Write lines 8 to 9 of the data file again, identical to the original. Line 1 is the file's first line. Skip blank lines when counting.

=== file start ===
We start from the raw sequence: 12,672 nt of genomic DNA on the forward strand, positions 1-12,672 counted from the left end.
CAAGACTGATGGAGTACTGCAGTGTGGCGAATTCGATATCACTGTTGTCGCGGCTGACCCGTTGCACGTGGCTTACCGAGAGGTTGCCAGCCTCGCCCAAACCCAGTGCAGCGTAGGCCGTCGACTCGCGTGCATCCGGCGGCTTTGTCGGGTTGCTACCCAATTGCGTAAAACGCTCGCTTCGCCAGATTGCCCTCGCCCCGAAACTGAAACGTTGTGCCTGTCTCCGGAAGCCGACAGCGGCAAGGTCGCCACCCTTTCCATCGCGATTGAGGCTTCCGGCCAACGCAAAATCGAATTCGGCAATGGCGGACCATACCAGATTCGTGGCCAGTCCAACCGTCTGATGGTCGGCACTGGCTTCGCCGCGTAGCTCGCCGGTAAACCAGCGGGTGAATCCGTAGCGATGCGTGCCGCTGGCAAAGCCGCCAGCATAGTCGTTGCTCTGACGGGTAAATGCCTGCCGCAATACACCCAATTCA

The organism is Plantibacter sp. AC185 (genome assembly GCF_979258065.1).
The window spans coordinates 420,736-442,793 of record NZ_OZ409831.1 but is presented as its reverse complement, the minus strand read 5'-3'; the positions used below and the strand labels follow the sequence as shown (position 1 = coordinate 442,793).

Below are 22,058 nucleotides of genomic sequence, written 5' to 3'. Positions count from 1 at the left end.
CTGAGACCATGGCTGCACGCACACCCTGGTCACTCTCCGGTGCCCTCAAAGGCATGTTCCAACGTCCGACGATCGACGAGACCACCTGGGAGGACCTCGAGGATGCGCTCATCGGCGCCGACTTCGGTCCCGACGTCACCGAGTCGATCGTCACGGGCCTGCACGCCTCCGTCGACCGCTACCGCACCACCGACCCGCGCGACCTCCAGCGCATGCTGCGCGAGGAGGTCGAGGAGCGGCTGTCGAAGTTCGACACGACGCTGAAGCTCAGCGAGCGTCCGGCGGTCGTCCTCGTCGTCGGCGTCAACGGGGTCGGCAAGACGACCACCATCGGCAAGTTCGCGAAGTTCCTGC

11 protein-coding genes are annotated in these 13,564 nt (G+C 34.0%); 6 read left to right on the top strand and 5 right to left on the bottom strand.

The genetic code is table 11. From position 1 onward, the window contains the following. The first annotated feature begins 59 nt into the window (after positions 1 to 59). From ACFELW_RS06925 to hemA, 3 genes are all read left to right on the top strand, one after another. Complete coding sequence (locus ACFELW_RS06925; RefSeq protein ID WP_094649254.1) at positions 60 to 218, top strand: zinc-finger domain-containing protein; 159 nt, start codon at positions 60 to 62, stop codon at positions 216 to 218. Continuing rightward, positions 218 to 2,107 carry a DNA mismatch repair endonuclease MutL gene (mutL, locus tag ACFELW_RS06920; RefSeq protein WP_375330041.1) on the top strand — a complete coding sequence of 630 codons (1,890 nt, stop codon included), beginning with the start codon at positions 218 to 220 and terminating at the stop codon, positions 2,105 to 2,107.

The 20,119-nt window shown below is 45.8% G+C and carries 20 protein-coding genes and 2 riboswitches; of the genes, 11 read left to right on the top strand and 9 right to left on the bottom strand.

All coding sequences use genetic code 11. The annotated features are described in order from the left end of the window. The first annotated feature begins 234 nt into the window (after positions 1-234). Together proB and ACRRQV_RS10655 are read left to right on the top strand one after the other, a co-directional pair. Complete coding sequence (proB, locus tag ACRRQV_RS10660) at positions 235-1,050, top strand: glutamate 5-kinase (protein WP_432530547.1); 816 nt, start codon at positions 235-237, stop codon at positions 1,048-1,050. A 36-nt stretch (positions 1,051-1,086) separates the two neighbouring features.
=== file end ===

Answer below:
The genetic code is table 11. From position 1 onward, the window contains the following. The first annotated feature begins 59 nt into the window (after positions 1 to 59). From ACFELW_RS06925 to hemA, 3 genes are all read left to right on the top strand, one after another. Complete coding sequence (locus ACFELW_RS06925; RefSeq protein ID WP_094649254.1) at positions 60 to 218, top strand: zinc-finger domain-containing protein; 159 nt, start codon at positions 60 to 62, stop codon at positions 216 to 218. Continuing rightward, positions 218 to 2,107 carry a DNA mismatch repair endonuclease MutL gene (mutL, locus tag ACFELW_RS06920; RefSeq protein WP_375330041.1) on the top strand — a complete coding sequence of 630 codons (1,890 nt, stop codon included), beginning with the start codon at positions 218 to 220 and terminating at the stop codon, positions 2,105 to 2,107.

The 20,119-nt window shown below is 45.8% G+C and carries 20 protein-coding genes and 2 riboswitches; of the genes, 11 read left to right on the top strand and 9 right to left on the bottom strand.